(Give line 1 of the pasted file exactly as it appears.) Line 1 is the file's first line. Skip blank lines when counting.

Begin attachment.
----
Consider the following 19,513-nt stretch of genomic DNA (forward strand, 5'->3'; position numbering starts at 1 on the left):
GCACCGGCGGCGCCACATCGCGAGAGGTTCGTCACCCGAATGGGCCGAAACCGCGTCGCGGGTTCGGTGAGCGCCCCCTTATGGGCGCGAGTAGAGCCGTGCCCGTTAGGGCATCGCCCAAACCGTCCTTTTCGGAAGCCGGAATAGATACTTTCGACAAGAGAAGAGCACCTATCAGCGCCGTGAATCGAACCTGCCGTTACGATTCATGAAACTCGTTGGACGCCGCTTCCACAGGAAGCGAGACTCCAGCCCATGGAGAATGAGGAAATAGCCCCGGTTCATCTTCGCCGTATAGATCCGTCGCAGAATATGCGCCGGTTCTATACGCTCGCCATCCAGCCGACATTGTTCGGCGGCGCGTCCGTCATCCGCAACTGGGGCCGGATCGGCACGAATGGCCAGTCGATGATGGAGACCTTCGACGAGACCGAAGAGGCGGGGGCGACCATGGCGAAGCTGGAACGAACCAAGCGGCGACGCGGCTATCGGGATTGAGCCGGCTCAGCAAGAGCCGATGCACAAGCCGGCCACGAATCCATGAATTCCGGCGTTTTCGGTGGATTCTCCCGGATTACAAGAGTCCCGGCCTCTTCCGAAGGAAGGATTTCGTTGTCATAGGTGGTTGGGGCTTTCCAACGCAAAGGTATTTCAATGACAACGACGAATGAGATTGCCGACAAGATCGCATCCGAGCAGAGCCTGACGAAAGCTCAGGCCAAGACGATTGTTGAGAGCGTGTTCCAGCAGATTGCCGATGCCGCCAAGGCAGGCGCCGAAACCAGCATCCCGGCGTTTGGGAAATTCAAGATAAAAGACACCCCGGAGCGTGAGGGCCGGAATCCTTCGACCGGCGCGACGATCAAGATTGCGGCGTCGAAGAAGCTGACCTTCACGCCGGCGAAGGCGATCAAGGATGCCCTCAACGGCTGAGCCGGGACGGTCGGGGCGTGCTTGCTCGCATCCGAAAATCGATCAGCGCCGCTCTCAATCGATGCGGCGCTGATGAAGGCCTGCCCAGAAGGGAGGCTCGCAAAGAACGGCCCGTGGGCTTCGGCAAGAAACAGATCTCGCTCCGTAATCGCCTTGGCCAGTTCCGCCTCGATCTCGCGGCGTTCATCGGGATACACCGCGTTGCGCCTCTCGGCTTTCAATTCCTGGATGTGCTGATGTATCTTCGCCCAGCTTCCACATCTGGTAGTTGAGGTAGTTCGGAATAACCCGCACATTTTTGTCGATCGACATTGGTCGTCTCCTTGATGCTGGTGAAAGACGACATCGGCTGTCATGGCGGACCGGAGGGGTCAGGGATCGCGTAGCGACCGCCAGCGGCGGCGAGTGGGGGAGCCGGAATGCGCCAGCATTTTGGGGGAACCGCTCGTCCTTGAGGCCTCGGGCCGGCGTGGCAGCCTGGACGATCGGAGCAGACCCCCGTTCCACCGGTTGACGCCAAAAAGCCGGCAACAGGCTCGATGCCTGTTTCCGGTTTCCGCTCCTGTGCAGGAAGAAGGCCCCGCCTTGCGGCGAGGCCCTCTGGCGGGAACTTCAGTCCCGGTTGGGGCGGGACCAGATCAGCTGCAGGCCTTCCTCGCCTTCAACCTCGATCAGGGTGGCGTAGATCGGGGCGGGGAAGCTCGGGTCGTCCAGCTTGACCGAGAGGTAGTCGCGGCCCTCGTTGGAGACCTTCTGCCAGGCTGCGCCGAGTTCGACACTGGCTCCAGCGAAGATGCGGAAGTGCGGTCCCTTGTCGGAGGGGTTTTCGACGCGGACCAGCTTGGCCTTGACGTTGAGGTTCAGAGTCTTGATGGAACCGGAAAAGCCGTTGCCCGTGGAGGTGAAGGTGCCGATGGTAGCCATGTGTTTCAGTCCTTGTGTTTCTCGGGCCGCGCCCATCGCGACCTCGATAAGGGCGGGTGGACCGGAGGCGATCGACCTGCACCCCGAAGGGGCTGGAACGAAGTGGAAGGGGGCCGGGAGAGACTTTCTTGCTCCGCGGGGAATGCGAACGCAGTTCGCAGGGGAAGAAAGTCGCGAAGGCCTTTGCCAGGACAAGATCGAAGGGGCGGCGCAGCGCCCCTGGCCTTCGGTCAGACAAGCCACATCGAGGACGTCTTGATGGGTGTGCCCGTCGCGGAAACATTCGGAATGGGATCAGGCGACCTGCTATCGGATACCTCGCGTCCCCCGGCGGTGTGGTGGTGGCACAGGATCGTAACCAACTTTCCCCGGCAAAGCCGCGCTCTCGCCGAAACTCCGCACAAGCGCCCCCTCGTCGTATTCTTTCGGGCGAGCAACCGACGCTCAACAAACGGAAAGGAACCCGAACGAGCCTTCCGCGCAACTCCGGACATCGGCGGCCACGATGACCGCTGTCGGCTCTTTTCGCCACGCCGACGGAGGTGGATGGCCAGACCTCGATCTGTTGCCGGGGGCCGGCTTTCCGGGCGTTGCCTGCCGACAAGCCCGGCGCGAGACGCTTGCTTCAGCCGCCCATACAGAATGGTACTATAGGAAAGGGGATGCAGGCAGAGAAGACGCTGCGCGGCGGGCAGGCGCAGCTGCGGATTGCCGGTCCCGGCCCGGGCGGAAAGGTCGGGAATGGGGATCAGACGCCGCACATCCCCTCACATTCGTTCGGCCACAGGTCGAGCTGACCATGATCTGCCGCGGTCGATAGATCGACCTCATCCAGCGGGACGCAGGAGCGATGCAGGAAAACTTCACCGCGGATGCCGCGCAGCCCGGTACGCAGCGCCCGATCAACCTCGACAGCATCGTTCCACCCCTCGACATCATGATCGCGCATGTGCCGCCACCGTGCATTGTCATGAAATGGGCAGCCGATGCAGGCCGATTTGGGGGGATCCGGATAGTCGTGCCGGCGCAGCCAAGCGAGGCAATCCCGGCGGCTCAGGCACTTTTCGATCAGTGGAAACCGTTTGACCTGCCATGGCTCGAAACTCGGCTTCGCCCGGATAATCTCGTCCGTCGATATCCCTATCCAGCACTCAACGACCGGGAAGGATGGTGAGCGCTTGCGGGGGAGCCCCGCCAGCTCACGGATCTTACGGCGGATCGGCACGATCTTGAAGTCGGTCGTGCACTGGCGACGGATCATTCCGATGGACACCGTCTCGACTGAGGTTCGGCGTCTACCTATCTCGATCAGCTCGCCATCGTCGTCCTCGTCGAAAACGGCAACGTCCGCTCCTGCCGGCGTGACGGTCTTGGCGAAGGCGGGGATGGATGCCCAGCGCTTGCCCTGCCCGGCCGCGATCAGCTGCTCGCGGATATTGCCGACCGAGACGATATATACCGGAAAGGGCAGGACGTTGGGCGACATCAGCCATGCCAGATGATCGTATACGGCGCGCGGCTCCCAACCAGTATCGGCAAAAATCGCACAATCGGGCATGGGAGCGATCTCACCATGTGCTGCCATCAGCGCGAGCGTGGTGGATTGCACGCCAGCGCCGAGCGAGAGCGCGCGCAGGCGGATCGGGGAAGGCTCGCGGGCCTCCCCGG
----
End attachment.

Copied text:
Consider the following 19,513-nt stretch of genomic DNA (forward strand, 5'->3'; position numbering starts at 1 on the left):